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updated 4/4/2005 9:05:49 PM ET 2005-04-05T01:05:49
Live blogging

Did you lose the remote again?  If you can't watch Keith Olbermann — voted Playgirl's Sexiest Anchorman — at 8 p.m. ET, get your fill online. Live blogs of 'Countdown' are available exclusively at Countdown.msnbc.com.  Click and let the fun begin!

Pope on public display — The Pope will be buried at 4 a.m. ET, this Friday morning in the grotto of the St. Peter's Basilica.  The Vatican indicating that John Paul II left no instructions that he be interred in his native Poland — though there is still a grim, albeit understandable hope, that the heart of the man the Poles consider a national savior, will be buried there and not in Rome…Today marked the second full day out of the nine official days of mourning.  The Pope is now lying in state.  The public viewing began at about 5 p.m. local time.  And while more than half the Cardinals who will select his successor were already at the Vatican for procedural meetings in advance of the conclave.  The rest of the world — certainly the public in Rome — remains focused on the late Pope, and the pageantry attending his passing.

Holy order — What would you feel like if just by saying four words out loud — you'd saved a man's life?  In the last four days we have seen much of Pope John Paul's visits to New York, to Los Angeles, to the White House, but not so much of his last trip during which he said those four words.... in St. Louis, Missouri.  It was 1999.  As part of the preparations for the pontiff's visit, the execution of convicted killer Darrell Mease was postponed — out of respect of the Pope's stance against capital punishment.  That was supposed to be all it was.  Then, after the Pope gave a recitation on "God's gift of life and love..."  He went to Governor Mel Carnahan and said the four words.  Though slurred by his Parkinson's though they might have been, they were unmistakable: "Mercy for Mr. Mease."  The late Governor was so moved by the power of that moment, commuted the death sentence — against the advice of his staff.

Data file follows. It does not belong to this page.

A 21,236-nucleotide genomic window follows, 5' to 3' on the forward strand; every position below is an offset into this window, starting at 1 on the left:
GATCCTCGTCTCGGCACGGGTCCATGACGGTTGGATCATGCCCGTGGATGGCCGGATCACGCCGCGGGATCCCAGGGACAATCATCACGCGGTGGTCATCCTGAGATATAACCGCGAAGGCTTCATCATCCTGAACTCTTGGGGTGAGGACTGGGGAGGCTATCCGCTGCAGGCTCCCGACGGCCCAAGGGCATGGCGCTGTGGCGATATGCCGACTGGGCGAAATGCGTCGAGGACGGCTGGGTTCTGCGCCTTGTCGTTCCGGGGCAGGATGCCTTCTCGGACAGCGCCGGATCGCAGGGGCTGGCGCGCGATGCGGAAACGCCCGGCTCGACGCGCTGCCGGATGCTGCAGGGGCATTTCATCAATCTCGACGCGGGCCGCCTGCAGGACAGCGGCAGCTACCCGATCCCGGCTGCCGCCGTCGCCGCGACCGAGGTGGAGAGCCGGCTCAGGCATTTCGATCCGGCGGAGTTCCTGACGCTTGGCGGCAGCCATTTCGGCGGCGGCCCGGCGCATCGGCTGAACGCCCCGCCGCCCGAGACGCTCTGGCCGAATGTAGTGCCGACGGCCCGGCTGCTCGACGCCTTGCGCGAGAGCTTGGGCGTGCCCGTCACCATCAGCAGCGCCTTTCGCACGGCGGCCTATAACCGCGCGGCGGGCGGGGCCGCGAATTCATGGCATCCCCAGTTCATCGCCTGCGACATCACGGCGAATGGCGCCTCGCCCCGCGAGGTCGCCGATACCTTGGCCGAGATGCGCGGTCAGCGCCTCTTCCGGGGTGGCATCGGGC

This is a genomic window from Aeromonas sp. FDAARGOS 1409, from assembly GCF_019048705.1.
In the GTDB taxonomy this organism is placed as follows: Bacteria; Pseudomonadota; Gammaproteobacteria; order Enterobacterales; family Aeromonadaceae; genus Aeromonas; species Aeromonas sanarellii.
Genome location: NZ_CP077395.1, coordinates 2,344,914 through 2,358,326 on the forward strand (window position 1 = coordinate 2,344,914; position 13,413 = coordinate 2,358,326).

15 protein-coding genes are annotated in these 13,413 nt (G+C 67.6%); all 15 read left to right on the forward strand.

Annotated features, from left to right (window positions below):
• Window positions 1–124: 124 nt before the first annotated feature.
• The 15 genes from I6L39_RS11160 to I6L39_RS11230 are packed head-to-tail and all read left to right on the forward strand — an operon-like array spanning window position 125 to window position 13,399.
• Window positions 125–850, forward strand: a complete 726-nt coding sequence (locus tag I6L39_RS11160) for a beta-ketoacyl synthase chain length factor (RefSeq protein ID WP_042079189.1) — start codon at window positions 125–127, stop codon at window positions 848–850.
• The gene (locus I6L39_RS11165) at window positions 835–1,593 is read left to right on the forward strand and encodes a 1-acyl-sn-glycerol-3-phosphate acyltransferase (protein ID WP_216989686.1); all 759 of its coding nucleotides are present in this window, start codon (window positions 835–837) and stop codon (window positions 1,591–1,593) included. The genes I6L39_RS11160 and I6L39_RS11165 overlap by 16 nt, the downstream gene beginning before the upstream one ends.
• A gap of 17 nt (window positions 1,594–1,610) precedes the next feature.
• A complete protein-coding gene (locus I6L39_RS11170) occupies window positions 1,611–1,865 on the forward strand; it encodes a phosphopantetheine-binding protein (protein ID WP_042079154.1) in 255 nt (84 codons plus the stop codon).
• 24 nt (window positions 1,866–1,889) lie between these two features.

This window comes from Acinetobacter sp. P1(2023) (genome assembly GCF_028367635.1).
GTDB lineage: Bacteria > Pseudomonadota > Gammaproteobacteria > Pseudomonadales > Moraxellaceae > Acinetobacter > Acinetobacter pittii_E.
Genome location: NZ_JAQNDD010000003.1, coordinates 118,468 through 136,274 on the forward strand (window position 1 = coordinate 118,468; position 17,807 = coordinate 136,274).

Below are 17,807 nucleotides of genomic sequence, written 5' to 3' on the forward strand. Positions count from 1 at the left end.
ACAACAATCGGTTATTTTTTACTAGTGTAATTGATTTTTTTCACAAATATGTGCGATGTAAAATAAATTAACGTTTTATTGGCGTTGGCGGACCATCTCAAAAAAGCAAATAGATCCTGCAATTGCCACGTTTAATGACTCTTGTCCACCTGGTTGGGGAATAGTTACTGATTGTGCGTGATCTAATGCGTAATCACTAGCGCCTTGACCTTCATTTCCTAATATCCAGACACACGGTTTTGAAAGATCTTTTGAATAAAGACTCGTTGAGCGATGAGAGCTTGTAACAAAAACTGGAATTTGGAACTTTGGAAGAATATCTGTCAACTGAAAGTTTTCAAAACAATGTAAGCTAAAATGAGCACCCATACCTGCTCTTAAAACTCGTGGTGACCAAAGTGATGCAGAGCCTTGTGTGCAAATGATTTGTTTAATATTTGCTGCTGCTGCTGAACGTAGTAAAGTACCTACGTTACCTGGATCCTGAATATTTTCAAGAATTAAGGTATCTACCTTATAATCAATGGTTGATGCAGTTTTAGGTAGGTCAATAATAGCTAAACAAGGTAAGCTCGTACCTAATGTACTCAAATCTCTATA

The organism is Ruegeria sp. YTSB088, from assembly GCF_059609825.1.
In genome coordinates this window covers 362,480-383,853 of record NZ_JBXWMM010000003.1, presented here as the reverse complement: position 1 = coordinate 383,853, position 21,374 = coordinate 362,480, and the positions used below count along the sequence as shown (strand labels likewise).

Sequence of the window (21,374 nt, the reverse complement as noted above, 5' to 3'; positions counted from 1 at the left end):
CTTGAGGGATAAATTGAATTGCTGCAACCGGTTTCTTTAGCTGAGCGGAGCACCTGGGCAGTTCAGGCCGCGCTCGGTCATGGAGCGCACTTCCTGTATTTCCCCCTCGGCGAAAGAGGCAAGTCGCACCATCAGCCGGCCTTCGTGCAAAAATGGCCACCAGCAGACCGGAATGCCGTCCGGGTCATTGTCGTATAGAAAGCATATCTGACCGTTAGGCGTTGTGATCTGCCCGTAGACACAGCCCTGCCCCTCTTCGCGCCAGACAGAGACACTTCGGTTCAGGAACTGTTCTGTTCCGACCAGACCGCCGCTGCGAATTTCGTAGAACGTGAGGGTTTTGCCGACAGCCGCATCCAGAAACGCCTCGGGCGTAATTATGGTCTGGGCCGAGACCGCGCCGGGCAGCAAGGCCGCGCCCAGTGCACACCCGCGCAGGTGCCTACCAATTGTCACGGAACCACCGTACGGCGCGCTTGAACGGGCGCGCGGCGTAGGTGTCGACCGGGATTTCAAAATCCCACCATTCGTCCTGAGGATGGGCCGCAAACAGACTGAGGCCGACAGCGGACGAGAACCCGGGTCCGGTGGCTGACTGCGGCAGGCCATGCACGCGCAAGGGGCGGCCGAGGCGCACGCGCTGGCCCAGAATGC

News you missed — When sorrows come, Shakespeare wrote, they come not as single spies, but in battalions.  First there was the controversial and sad end of the life of Terri Schiavo, then the worldwide impact of the death of the Pope.  In this television news environment that meant nothing else happened most of last week.  Nothing else you saw, anyway.  We'd like to correct that — since much of the news you may have missed — itself dealt with correcting things.  Here’s a round-up of headlines you need to know:

Cursed royal wedding — Certainly someone close to Camilla Parker Bowles or Prince Charles had already said it: "How many more omens do you need?”  The where, and the under what circumstances, had already been changed.  The title she doesn't want -- turns out she's stuck with it.  His mother won't attend.  And now this.  471 years after King Henry VIII split with the Roman Catholic Church and started his own religion and was promptly ex-communicated by Pope Clement VII, Clement's 45th successor dies, and his burial is scheduled for the same day as the Charles and Camilla wedding.  Out of respect, they've postponed it .

Pope's resilience — Lastly tonight, of the 264 or 265 of them — he was the third longest serving Pope .  Thus, this fact is hard to reconcile.  The arduous 26 years and four months of his Pontificate, might not have been the most challenging of Karol Wojtyla's life, certainly not the most physically challenging.  He survived an assassination, tumors, fractures and Parkinson's, and all the blights of old age.

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